NEW YORK -- Stocks closed mixed yesterday as weakness in automobile, paper and a handful of oil issues countered gains in Nasdaq's Composite Index.
Still, the markets' prospects looked good after a recent rally because of renewed evidence that the economy was expanding and that corporate earnings were growing in line with forecasts.
"The GNP numbers were terrific for the third quarter," when the economy grew at an annual rate of 2.8 percent, said Gerald Perritt, president of Perritt Investments Inc. in Chicago. "I'd be surprised if the real GNP [growth] was below 4 percent in the fourth quarter, and the earnings that some of these small stocks are reporting in the third quarter have been phenomenal."
The Dow Jones industrial average slid 7.27 points, to 3,680.59, as concern about new pollution controls crushed paper stocks. The Dow gained 31.29 points for the week, after having climbed 23.20 points Thursday, to a record 3,687.86.
Advancing stocks on the New York Stock Exchange exceeded declining issues by a margin of about 3-to-2. Volume was about 270 million shares, down from 301 million shares Thursday.
The Standard & Poor's 500 Index rose 0.11, to 467.84, after spurting 3.12, to 467.73, on Thursday. Drug, telephone, tobacco and insurance were among the strongest issues.
The Nasdaq Combined Composite Index climbed 5.77, to 779.26, its third straight advance, led by Microsoft Corp., Nextel Communications Inc., Cisco Systems Inc. and Oracle Systems Corp.
Yesterday, oil stocks had "to deal with lower crude oil prices," and there was "profit-taking in autos" after Ford Motor Co. and Chrysler Corp. hit 52-week highs Thursday, said Jon Groveman, president of Ladenburg, Thalmann & Co.
As for the economy, yesterday's reports of increased personal income and consumer spending in September, higher consumer confidence and a rise in a key Purchasing Managers' index "are like the numbers that have come out for the past several weeks," Mr. Groveman said. "There's something for the bears and the bulls."
Several reports pointed to continued economic recovery. Personal income in September rose by 0.2 percent and consumer spending by 0.3 percent, the Commerce Department reported; the University of Michigan's consumer sentiment index for October rose to 82.7, from 77.9; and the Chicago Purchasing Managers' index advanced to 57.0 in October, from 54.5 last month, with any reading above 50 signaling economic expansion.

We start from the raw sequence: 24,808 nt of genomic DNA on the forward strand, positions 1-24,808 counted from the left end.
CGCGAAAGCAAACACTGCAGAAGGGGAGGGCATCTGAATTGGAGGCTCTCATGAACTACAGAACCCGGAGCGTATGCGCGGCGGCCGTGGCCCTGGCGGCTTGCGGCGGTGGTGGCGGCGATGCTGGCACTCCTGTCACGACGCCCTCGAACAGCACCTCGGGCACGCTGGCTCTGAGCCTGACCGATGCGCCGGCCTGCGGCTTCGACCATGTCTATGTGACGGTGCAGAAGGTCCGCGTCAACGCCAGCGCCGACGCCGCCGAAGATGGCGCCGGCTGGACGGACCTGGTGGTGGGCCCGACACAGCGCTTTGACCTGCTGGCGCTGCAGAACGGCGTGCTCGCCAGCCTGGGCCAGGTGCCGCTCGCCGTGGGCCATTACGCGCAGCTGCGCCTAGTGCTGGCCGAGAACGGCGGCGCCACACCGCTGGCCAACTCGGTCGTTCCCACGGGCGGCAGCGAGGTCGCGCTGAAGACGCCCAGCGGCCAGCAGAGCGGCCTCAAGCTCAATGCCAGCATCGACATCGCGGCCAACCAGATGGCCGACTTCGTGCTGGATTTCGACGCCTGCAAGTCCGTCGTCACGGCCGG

"The perception is finally catching on," said Peter Cardillo, research director at Westfalia Investments. "People are realizing living in the best of all worlds, with low inflation and low growth. The economy is not growing at a robust pace, but it is showing signs of improvement."
Stocks "are in pretty good shape," said Ronald Doran, director of institutional trading at C.L. King & Associates in Albany, N.Y. As an example, Exide Corp. shares were up $6.875 after 4 million shares were sold in an initial public offering at $20 apiece. "That's continuing to send a message that IPOs and secondaries are recipients of a lot of cash here," he said.
Strong demand for IPOs like Mercury Interactive Corp., up $5.625 after 2.75 million shares were sold at $13, helped explain yesterday's rise in the Nasdaq market at large, said Jack Bayer, managing director for over the counter trading at Oppenheimer & Co.
Yesterday's announcement by Aetna Life & Casualty that third-quarter profits from continuing operations rose to $1.76 a share, from 43 cents last year, higher than analysts' forecast of $1.13, provided more evidence of broad growth in earnings, said Todd Clark, senior block trader at Mabon Securities. "That sort of thing is not going to hurt" the market, he said.
Aetna shares rose $2.875, to $65.75.
Stocks advanced Thursday after reports on third-quarter economic growth met expectations and reinforced earlier reports sales of autos, homes, and other big-ticket items, all of which suggested faster growth in the economy. Also this week, leading companies, including GM, Xerox Corp., Ford Motor Co. and Bethlehem Steel Corp., UAL Corp. and Delta Air Lines posted better-than-expected earnings.